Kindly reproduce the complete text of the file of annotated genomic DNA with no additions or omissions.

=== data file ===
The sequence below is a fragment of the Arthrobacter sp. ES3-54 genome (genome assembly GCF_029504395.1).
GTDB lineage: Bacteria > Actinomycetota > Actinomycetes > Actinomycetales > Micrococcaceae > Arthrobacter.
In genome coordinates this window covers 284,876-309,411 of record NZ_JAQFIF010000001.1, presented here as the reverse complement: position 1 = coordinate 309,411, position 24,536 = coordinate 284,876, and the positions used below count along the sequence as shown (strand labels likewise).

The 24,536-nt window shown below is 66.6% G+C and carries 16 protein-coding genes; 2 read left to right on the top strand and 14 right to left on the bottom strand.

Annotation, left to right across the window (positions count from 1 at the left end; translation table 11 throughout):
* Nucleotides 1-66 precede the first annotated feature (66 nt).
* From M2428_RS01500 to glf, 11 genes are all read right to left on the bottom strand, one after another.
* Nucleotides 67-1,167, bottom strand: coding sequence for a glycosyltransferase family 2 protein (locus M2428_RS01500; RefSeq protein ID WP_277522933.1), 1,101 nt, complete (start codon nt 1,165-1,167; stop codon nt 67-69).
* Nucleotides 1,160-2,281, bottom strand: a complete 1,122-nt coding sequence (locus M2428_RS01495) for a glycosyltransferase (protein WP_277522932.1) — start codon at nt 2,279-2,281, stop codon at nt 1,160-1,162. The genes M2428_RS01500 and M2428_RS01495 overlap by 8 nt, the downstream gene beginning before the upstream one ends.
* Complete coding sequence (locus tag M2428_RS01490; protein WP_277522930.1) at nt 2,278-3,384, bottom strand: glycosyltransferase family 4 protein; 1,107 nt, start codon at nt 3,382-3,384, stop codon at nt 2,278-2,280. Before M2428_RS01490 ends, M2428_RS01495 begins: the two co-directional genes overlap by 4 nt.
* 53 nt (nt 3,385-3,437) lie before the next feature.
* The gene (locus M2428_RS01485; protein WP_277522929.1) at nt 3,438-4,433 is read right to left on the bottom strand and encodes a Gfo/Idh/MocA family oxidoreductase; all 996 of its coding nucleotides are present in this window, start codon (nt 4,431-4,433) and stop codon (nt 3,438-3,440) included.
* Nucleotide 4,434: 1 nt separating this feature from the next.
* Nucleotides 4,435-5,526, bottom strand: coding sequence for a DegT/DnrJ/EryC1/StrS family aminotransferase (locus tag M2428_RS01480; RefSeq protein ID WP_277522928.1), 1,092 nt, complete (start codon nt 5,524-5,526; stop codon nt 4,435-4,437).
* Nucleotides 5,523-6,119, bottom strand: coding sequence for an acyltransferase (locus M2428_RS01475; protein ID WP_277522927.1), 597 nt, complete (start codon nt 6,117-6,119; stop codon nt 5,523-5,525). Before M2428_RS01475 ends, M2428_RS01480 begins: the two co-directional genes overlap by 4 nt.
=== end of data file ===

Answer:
The sequence below is a fragment of the Arthrobacter sp. ES3-54 genome (genome assembly GCF_029504395.1).
GTDB lineage: Bacteria > Actinomycetota > Actinomycetes > Actinomycetales > Micrococcaceae > Arthrobacter.
In genome coordinates this window covers 284,876-309,411 of record NZ_JAQFIF010000001.1, presented here as the reverse complement: position 1 = coordinate 309,411, position 24,536 = coordinate 284,876, and the positions used below count along the sequence as shown (strand labels likewise).

The 24,536-nt window shown below is 66.6% G+C and carries 16 protein-coding genes; 2 read left to right on the top strand and 14 right to left on the bottom strand.

Annotation, left to right across the window (positions count from 1 at the left end; translation table 11 throughout):
* Nucleotides 1-66 precede the first annotated feature (66 nt).
* From M2428_RS01500 to glf, 11 genes are all read right to left on the bottom strand, one after another.
* Nucleotides 67-1,167, bottom strand: coding sequence for a glycosyltransferase family 2 protein (locus M2428_RS01500; RefSeq protein ID WP_277522933.1), 1,101 nt, complete (start codon nt 1,165-1,167; stop codon nt 67-69).
* Nucleotides 1,160-2,281, bottom strand: a complete 1,122-nt coding sequence (locus M2428_RS01495) for a glycosyltransferase (protein WP_277522932.1) — start codon at nt 2,279-2,281, stop codon at nt 1,160-1,162. The genes M2428_RS01500 and M2428_RS01495 overlap by 8 nt, the downstream gene beginning before the upstream one ends.
* Complete coding sequence (locus tag M2428_RS01490; protein WP_277522930.1) at nt 2,278-3,384, bottom strand: glycosyltransferase family 4 protein; 1,107 nt, start codon at nt 3,382-3,384, stop codon at nt 2,278-2,280. Before M2428_RS01490 ends, M2428_RS01495 begins: the two co-directional genes overlap by 4 nt.
* 53 nt (nt 3,385-3,437) lie before the next feature.
* The gene (locus M2428_RS01485; protein WP_277522929.1) at nt 3,438-4,433 is read right to left on the bottom strand and encodes a Gfo/Idh/MocA family oxidoreductase; all 996 of its coding nucleotides are present in this window, start codon (nt 4,431-4,433) and stop codon (nt 3,438-3,440) included.
* Nucleotide 4,434: 1 nt separating this feature from the next.
* Nucleotides 4,435-5,526, bottom strand: coding sequence for a DegT/DnrJ/EryC1/StrS family aminotransferase (locus tag M2428_RS01480; RefSeq protein ID WP_277522928.1), 1,092 nt, complete (start codon nt 5,524-5,526; stop codon nt 4,435-4,437).
* Nucleotides 5,523-6,119, bottom strand: coding sequence for an acyltransferase (locus M2428_RS01475; protein ID WP_277522927.1), 597 nt, complete (start codon nt 6,117-6,119; stop codon nt 5,523-5,525). Before M2428_RS01475 ends, M2428_RS01480 begins: the two co-directional genes overlap by 4 nt.